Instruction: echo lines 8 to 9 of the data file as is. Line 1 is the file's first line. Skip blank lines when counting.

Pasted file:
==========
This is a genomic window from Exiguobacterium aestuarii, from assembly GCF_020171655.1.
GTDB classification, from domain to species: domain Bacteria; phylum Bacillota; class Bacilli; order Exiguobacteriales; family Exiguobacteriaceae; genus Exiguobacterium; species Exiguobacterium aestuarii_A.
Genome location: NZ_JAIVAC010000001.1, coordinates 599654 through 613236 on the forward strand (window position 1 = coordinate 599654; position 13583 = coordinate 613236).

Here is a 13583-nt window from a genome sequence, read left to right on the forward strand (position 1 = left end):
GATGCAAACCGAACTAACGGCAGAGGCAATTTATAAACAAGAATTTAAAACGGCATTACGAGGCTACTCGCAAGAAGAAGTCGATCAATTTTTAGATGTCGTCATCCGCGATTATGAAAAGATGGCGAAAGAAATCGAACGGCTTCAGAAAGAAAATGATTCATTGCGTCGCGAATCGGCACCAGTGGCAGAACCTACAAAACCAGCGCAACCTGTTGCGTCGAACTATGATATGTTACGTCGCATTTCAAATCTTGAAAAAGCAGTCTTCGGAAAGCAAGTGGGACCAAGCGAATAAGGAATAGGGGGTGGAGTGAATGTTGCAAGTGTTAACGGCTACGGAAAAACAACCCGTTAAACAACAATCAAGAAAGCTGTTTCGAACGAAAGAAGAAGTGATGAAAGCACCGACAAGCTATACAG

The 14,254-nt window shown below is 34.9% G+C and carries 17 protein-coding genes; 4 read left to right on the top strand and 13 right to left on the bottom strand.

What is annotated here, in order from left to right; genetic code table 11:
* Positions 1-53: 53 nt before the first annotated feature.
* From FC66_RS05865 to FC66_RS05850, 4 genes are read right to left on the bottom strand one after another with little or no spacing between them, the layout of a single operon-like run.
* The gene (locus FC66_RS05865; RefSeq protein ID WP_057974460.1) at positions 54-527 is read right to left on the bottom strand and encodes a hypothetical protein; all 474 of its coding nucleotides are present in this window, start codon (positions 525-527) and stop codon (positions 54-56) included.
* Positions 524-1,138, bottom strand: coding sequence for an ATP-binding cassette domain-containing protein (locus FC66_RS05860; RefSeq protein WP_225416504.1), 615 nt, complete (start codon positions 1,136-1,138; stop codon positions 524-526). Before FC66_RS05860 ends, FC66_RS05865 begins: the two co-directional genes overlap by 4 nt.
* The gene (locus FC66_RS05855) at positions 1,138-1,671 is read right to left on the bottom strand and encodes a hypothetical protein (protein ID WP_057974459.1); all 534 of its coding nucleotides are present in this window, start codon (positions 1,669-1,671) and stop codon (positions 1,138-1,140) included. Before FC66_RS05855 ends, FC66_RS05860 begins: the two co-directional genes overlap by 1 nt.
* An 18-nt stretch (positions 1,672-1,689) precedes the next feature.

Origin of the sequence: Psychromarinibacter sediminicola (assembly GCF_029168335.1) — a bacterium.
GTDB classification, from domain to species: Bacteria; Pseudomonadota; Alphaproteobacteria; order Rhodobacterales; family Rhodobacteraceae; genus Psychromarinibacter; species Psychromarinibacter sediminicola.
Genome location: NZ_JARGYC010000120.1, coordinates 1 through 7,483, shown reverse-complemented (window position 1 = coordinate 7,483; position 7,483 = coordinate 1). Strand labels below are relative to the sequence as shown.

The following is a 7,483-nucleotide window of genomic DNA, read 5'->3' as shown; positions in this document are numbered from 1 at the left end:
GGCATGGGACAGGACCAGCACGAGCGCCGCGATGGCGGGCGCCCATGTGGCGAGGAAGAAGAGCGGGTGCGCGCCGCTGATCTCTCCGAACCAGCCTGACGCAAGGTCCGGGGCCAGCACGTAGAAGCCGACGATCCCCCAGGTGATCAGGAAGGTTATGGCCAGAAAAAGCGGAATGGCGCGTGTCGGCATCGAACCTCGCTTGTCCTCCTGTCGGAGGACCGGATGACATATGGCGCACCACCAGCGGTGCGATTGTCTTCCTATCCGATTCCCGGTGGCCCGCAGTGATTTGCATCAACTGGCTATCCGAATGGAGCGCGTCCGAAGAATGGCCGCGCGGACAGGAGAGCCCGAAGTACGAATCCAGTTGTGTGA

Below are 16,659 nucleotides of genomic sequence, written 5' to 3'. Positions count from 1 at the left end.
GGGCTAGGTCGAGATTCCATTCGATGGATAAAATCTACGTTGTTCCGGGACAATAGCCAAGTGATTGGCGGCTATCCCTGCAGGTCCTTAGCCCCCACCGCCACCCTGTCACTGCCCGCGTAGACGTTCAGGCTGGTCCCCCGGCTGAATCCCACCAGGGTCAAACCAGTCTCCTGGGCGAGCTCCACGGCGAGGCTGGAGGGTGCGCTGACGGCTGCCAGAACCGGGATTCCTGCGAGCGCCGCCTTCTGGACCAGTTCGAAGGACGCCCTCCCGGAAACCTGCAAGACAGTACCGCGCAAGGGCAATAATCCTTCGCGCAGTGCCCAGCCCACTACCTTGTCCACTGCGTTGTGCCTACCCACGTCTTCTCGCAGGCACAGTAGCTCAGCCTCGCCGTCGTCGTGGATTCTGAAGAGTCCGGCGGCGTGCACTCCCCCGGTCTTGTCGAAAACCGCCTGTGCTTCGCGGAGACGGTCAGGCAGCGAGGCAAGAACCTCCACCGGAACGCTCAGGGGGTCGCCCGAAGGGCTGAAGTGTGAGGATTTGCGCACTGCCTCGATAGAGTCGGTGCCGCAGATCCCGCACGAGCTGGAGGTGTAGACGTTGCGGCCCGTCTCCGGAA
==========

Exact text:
* Positions 1-53: 53 nt before the first annotated feature.
* From FC66_RS05865 to FC66_RS05850, 4 genes are read right to left on the bottom strand one after another with little or no spacing between them, the layout of a single operon-like run.